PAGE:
4036   .WELL TEMPERED CLAVICHORD 48 PRELUDES AND FUG <1893> music (SB 100)
4037   .WELL TEMPERED CLAVICHORD 48 PRELUDES AND FUG <1922> (BM 100)
4038   .WELL TEMPERED CLAVIER <1953> sound (BM 100)
4039   .WELL TEMPERED CLAVIER <1958> sound (BM 100) ETC.......
All your records, right? Wrong!!! You have only found the editions of the WTC with titles in English. Editions in German don't start until line number 4139, some 5 screens away. The "dot" search offers you a way to use uniform titles to find all versions of your title.
You will be learning lots about uniform titles in the course of your training. The purpose of this section is to show you how to find and use these titles for searching. If you don't get all the details, don't worry! You just need to know how to construct the search at this point.

Here's how you do it. The basic search formulation is:

ltbm fi jx [ established form of name] .[ of uniform title] Enter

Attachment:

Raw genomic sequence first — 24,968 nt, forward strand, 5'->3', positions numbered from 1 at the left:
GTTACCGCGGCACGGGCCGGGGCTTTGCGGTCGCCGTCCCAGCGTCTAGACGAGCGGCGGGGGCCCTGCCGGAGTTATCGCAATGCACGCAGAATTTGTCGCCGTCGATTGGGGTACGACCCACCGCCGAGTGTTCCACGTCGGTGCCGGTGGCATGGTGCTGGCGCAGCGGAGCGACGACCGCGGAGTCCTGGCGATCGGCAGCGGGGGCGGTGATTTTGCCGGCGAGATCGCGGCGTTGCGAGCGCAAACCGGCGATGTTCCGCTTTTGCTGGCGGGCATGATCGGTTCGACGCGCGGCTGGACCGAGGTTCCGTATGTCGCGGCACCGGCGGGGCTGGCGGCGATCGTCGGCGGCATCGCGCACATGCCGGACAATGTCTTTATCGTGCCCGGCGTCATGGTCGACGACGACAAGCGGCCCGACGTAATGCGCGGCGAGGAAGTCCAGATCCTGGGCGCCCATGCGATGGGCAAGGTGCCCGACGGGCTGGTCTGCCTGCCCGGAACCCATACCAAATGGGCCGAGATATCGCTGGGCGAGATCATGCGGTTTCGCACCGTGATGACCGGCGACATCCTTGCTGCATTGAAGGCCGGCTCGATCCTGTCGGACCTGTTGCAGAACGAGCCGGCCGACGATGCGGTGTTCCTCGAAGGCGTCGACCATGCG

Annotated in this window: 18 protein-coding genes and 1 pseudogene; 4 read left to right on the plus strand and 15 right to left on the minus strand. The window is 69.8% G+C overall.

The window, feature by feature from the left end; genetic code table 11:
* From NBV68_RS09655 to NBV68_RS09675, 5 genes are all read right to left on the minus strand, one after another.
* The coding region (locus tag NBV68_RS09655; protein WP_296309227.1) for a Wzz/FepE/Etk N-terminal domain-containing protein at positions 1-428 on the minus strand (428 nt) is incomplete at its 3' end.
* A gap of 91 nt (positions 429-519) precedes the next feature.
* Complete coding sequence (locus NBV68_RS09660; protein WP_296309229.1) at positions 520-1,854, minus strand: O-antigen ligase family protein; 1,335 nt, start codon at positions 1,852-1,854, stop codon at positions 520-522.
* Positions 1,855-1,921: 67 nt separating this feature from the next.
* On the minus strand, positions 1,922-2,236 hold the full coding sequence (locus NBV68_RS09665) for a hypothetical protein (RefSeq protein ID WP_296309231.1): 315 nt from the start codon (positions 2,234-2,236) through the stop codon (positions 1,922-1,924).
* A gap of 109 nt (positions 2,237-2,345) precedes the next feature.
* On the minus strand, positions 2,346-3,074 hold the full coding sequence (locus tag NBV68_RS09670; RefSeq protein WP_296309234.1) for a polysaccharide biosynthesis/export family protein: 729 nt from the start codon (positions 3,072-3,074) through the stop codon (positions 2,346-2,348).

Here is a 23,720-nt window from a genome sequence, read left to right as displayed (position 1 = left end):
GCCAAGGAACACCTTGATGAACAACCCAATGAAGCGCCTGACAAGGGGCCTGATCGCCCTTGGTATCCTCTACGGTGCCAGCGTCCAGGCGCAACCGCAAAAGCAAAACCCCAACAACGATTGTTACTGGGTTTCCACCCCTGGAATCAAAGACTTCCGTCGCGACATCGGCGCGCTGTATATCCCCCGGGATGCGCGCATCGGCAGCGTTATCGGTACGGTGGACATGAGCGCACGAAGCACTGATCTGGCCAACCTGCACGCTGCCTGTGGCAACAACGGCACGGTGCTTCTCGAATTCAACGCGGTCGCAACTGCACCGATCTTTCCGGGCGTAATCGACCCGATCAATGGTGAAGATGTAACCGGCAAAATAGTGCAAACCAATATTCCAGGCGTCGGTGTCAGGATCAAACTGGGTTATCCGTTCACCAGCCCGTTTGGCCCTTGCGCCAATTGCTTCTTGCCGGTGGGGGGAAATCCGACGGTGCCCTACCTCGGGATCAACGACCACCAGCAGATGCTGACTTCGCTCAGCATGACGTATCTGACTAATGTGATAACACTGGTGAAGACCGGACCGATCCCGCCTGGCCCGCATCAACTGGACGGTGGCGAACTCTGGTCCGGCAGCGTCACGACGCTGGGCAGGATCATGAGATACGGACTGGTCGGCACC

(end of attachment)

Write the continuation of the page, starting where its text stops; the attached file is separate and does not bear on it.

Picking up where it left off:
For the Bach example here's the search:
ltbm fi jx=bach johann sebastian 1685 1750 .wohltemperi Enter
This is the result of that search:
                                               NOTIS INDEX SEARCH        BL31
BIBLIOGRAPHIC INDEX -- 312 HEADINGS FOUND  1 - 6 DISPLAYED
   BACH JOHANN SEBASTIAN 1685 1750
     .WOHLTEMPERIERTE CLAVIER
             *SEARCH UNDER
 1            BACH JOHANN SEBASTIAN 1685 1750 .WOHLTEMPERIERTE KLAVIER 1 T
                (AF 400 ccb)
 2            BACH JOHANN SEBASTIAN 1685 1750 .WOHLTEMPERIERTE KLAVIER 2 T
                (AF 400 ccb)
This gives you a reference (i.e. tells you to search under) to the authorized form of the uniform title for the piece (and some other stuff). As you scroll on through the records you'll find the records you are looking for.

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Now, you are not expected to know and remember the complete name and dates for all the composers, much less the uniform titles! You can use the partial search methods you learned earlier to get the information you need to construct your searches. Let's use our Bach example again. We can do this search to get Bach's full name and date:

ltbm fi jx bach joh Enter
This will return a bibliographic guide screen and at the bottom of the screen you'd see:
1608 BACH JOHANN MICHAEL 1745 1820
1610 BACH JOHANN NIKOLAUS 1669 1753
1618 BACH JOHANN SEBASTIAN 1685 1750